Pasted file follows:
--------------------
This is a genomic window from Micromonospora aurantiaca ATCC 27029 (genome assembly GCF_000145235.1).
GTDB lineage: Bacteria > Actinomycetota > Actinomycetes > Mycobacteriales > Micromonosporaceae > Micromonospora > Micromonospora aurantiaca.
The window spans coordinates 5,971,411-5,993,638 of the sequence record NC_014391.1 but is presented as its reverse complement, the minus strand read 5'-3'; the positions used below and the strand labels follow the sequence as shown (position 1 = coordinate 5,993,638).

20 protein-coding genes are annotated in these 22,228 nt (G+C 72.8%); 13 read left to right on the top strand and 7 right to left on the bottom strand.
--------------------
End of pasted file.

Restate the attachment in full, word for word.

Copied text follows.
This is a genomic window from Micromonospora aurantiaca ATCC 27029 (genome assembly GCF_000145235.1).
GTDB lineage: Bacteria > Actinomycetota > Actinomycetes > Mycobacteriales > Micromonosporaceae > Micromonospora > Micromonospora aurantiaca.
The window spans coordinates 5,971,411-5,993,638 of the sequence record NC_014391.1 but is presented as its reverse complement, the minus strand read 5'-3'; the positions used below and the strand labels follow the sequence as shown (position 1 = coordinate 5,993,638).

20 protein-coding genes are annotated in these 22,228 nt (G+C 72.8%); 13 read left to right on the top strand and 7 right to left on the bottom strand.